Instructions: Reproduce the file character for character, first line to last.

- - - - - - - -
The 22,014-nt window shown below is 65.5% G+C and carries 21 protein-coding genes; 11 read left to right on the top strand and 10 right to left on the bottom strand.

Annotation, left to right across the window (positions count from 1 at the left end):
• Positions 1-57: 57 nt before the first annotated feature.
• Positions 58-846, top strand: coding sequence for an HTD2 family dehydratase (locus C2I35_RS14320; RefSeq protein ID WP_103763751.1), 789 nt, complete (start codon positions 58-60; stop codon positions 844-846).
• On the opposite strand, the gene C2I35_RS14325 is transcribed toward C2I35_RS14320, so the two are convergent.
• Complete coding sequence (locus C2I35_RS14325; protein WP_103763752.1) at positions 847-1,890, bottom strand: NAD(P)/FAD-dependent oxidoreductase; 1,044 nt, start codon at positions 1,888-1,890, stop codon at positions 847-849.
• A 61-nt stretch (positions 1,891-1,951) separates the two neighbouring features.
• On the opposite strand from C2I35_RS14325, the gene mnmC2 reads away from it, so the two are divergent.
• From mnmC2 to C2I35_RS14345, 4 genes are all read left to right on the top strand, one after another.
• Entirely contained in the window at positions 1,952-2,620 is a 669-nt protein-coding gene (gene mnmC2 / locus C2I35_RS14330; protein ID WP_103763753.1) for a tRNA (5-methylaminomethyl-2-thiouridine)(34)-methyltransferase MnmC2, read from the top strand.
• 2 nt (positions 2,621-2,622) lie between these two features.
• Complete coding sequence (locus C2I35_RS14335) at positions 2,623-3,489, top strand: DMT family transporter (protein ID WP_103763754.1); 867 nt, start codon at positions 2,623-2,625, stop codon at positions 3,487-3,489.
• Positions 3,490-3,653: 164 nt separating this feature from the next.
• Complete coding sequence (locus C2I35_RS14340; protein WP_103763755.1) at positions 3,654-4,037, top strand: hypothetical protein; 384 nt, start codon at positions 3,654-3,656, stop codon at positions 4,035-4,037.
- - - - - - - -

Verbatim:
The 22,014-nt window shown below is 65.5% G+C and carries 21 protein-coding genes; 11 read left to right on the top strand and 10 right to left on the bottom strand.

Annotation, left to right across the window (positions count from 1 at the left end):
• Positions 1-57: 57 nt before the first annotated feature.
• Positions 58-846, top strand: coding sequence for an HTD2 family dehydratase (locus C2I35_RS14320; RefSeq protein ID WP_103763751.1), 789 nt, complete (start codon positions 58-60; stop codon positions 844-846).
• On the opposite strand, the gene C2I35_RS14325 is transcribed toward C2I35_RS14320, so the two are convergent.
• Complete coding sequence (locus C2I35_RS14325; protein WP_103763752.1) at positions 847-1,890, bottom strand: NAD(P)/FAD-dependent oxidoreductase; 1,044 nt, start codon at positions 1,888-1,890, stop codon at positions 847-849.
• A 61-nt stretch (positions 1,891-1,951) separates the two neighbouring features.
• On the opposite strand from C2I35_RS14325, the gene mnmC2 reads away from it, so the two are divergent.
• From mnmC2 to C2I35_RS14345, 4 genes are all read left to right on the top strand, one after another.
• Entirely contained in the window at positions 1,952-2,620 is a 669-nt protein-coding gene (gene mnmC2 / locus C2I35_RS14330; protein ID WP_103763753.1) for a tRNA (5-methylaminomethyl-2-thiouridine)(34)-methyltransferase MnmC2, read from the top strand.
• 2 nt (positions 2,621-2,622) lie between these two features.
• Complete coding sequence (locus C2I35_RS14335) at positions 2,623-3,489, top strand: DMT family transporter (protein ID WP_103763754.1); 867 nt, start codon at positions 2,623-2,625, stop codon at positions 3,487-3,489.
• Positions 3,490-3,653: 164 nt separating this feature from the next.
• Complete coding sequence (locus C2I35_RS14340; protein WP_103763755.1) at positions 3,654-4,037, top strand: hypothetical protein; 384 nt, start codon at positions 3,654-3,656, stop codon at positions 4,035-4,037.